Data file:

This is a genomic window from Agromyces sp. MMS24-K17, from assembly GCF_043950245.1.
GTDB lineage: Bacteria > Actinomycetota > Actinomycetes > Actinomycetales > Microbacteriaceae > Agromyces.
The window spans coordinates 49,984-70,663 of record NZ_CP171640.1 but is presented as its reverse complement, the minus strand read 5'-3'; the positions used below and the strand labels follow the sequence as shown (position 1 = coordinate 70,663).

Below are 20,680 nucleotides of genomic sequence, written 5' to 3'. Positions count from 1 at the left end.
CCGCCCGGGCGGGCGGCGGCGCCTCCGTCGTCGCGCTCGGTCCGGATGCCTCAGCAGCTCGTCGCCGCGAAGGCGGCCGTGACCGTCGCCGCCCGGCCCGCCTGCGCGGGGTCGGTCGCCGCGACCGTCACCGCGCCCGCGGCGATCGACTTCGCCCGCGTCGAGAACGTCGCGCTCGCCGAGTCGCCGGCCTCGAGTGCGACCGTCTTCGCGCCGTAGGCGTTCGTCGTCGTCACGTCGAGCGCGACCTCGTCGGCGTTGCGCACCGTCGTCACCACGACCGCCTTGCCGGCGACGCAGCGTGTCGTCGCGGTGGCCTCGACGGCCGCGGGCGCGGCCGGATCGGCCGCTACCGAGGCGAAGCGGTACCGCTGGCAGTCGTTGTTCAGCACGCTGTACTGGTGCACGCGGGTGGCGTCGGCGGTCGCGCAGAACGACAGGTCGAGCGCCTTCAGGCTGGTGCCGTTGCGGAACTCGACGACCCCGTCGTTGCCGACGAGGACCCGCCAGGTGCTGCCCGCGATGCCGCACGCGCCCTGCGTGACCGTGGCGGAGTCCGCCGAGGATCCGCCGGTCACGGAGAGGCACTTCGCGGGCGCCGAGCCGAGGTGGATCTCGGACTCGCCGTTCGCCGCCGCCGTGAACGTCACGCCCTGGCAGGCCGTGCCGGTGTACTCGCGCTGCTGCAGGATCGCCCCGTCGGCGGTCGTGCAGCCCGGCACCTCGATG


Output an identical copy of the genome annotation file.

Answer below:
This is a genomic window from Agromyces sp. MMS24-K17, from assembly GCF_043950245.1.
GTDB lineage: Bacteria > Actinomycetota > Actinomycetes > Actinomycetales > Microbacteriaceae > Agromyces.
The window spans coordinates 49,984-70,663 of record NZ_CP171640.1 but is presented as its reverse complement, the minus strand read 5'-3'; the positions used below and the strand labels follow the sequence as shown (position 1 = coordinate 70,663).

Below are 20,680 nucleotides of genomic sequence, written 5' to 3'. Positions count from 1 at the left end.
CCGCCCGGGCGGGCGGCGGCGCCTCCGTCGTCGCGCTCGGTCCGGATGCCTCAGCAGCTCGTCGCCGCGAAGGCGGCCGTGACCGTCGCCGCCCGGCCCGCCTGCGCGGGGTCGGTCGCCGCGACCGTCACCGCGCCCGCGGCGATCGACTTCGCCCGCGTCGAGAACGTCGCGCTCGCCGAGTCGCCGGCCTCGAGTGCGACCGTCTTCGCGCCGTAGGCGTTCGTCGTCGTCACGTCGAGCGCGACCTCGTCGGCGTTGCGCACCGTCGTCACCACGACCGCCTTGCCGGCGACGCAGCGTGTCGTCGCGGTGGCCTCGACGGCCGCGGGCGCGGCCGGATCGGCCGCTACCGAGGCGAAGCGGTACCGCTGGCAGTCGTTGTTCAGCACGCTGTACTGGTGCACGCGGGTGGCGTCGGCGGTCGCGCAGAACGACAGGTCGAGCGCCTTCAGGCTGGTGCCGTTGCGGAACTCGACGACCCCGTCGTTGCCGACGAGGACCCGCCAGGTGCTGCCCGCGATGCCGCACGCGCCCTGCGTGACCGTGGCGGAGTCCGCCGAGGATCCGCCGGTCACGGAGAGGCACTTCGCGGGCGCCGAGCCGAGGTGGATCTCGGACTCGCCGTTCGCCGCCGCCGTGAACGTCACGCCCTGGCAGGCCGTGCCGGTGTACTCGCGCTGCTGCAGGATCGCCCCGTCGGCGGTCGTGCAGCCCGGCACCTCGATG